RE: Separation of Syntax and Semantics (was language design for parsing)

Quinn Tyler Jackson <>
19 May 2005 21:43:53 -0400

          From comp.compilers

Related articles
RE: language design for parsing, was C++ intermediate representation. (Quinn Tyler Jackson) (2005-05-18)
RE: Separation of Syntax and Semantics (was language design for parsin (Quinn Tyler Jackson) (2005-05-19)
| List of all articles for this month |

From: Quinn Tyler Jackson <>
Newsgroups: comp.compilers
Date: 19 May 2005 21:43:53 -0400
Organization: Compilers Central
References: 05-05-167
Keywords: C++, parse, theory
Posted-Date: 19 May 2005 21:43:53 EDT

John said:

> [You can't separate syntax and semantics. Back when I was doing a
> logic and computability seminar in the math department in college, one
> of the things we proved was that anything you can define semantically
> you can in principle put into the syntax (perhaps with severe bloat,
> which mathematicians don't care about) and vice-versa. So here in
> computerland the question is really what's easier to understand and to
> maintain when you're drawing the line. -John]

Yes. There are various Turing powerful formalisms (and some
less-than-TP ones) that are nonetheless intractable for use as
semantic checkers on programming languages. van Wijngaarden grammars
come to mind. Greibach tried to put some restrictions on W-grammars in
an attempt to make them more approachable without losing too much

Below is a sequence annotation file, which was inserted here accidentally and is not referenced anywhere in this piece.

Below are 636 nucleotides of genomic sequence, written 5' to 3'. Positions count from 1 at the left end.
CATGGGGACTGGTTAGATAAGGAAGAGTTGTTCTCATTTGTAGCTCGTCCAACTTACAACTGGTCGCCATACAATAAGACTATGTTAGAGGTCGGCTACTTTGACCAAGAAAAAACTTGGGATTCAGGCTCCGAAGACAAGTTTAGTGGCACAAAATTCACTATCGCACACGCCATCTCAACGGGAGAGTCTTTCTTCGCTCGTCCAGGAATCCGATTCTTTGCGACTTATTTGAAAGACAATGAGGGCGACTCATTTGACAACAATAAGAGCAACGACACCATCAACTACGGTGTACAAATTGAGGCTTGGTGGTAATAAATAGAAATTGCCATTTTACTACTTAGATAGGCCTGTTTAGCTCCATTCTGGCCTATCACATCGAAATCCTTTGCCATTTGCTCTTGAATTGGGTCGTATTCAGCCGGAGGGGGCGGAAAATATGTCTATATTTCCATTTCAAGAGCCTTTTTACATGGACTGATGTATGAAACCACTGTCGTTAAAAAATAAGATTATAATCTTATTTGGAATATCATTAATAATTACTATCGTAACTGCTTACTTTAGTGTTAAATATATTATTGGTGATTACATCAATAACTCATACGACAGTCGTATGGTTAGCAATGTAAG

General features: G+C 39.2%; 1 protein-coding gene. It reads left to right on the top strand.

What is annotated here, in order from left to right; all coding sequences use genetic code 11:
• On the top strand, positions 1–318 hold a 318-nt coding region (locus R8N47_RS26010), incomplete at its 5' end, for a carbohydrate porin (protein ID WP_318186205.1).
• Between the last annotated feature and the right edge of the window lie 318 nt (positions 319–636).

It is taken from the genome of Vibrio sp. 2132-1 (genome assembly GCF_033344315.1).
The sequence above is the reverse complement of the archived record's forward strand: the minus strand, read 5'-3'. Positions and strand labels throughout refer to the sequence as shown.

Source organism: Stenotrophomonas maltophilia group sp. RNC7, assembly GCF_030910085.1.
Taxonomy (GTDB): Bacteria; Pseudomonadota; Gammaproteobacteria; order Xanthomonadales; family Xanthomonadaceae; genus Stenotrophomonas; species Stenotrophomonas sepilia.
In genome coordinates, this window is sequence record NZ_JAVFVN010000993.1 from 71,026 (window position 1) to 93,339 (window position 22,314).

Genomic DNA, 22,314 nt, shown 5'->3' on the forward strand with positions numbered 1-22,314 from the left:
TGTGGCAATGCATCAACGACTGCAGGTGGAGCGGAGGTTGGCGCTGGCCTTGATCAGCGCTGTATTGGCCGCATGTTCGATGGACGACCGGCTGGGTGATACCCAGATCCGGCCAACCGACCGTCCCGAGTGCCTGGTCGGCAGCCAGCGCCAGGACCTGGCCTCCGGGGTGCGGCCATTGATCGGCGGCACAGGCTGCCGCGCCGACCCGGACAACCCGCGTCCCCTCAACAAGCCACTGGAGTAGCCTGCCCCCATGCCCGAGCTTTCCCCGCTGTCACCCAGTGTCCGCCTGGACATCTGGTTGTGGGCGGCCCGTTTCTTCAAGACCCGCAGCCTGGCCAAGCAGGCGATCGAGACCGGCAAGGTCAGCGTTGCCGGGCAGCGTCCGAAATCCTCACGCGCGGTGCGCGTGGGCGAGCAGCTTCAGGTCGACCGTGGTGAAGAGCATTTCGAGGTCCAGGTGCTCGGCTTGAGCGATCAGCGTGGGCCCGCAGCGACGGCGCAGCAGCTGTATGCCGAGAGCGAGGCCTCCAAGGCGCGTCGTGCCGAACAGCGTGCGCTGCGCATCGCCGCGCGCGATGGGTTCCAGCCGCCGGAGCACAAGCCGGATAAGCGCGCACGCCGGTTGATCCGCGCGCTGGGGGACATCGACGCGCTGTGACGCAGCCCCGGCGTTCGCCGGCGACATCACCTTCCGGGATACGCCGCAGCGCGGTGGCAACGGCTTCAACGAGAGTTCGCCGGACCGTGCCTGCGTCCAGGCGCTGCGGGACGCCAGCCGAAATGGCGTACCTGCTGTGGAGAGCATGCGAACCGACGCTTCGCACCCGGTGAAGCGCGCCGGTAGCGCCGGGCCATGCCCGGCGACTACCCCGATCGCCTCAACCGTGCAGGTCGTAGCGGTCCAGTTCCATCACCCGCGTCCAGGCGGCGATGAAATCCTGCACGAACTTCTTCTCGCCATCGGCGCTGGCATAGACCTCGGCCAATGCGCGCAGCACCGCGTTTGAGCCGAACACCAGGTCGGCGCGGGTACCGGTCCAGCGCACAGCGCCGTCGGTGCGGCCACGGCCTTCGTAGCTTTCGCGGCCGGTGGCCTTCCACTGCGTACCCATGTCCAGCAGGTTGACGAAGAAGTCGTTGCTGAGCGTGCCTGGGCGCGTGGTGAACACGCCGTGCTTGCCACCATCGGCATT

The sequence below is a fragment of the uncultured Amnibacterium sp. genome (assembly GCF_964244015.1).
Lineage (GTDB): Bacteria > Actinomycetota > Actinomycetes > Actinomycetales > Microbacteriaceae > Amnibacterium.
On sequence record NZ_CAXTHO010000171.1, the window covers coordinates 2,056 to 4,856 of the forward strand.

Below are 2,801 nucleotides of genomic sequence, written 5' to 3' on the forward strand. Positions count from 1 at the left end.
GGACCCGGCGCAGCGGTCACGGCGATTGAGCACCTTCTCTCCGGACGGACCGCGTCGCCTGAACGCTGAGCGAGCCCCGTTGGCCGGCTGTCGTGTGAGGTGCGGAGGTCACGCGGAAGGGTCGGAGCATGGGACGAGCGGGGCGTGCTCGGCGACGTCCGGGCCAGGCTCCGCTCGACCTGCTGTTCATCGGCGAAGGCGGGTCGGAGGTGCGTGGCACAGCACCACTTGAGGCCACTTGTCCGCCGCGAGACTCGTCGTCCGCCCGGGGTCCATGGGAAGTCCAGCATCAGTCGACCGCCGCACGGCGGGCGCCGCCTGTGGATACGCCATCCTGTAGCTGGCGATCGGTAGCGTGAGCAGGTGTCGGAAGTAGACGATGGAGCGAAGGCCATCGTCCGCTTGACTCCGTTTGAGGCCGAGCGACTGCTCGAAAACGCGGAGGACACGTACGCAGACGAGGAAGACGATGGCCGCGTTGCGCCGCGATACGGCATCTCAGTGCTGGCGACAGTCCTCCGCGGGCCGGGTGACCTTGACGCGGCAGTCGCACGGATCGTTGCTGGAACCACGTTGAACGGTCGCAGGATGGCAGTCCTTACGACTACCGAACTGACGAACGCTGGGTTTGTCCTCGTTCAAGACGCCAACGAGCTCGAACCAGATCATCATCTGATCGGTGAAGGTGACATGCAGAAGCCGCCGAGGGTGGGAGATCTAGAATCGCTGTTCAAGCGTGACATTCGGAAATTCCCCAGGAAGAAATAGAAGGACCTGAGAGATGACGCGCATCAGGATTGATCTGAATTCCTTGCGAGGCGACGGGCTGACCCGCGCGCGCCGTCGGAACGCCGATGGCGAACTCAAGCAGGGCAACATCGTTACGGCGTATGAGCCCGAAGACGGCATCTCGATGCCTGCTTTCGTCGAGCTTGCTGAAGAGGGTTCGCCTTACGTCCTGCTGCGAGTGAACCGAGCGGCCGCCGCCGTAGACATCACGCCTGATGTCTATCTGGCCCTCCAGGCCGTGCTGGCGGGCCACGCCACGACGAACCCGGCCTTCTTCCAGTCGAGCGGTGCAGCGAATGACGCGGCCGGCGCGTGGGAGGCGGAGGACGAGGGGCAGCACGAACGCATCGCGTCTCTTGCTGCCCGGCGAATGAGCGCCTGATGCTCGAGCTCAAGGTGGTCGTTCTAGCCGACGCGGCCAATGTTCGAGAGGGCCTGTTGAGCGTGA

power, but that didn't seem to spawn much work (someone out there may
correct me on that).

Right now in my literature search I'm finding some interesting
extensions/alternatives to pushdown automata that were explored in the
late 60's, some for this purpose: stack automata and one-way stack
automata (Ginsburg, Greibach, et al.), nested stack automata (Aho),
and balloon automata (Hopcroft & Ullman). Although these appear not to
have made it past the early 70's, someone out there may correct me on

Other approaches were also tried, in affix grammars, attribute
grammars, et cetera. It's perhaps some kind of dyslexia on my part
that I find those families too opaque for my limited mind to grok

Recent work by Okhotin (various papers, and his PhD dissertation)
focuses on a grammar-only specification of a small programming
language, using Boolean grammars.

I've resorted to something akin to George Miller's "Rule of 7 +/-
2". If dealing with some semantic construction in the grammar requires
less than 7 (+/- 2) productions, I deal with it in the grammar. If
more, I allow myself to deal with it in the code. Anything more than
Miller's magic number becomes difficult to follow, even with a visual

Chev. Quinn Tyler Jackson

Post a followup to this message

Return to the comp.compilers page.
Search the comp.compilers archives again.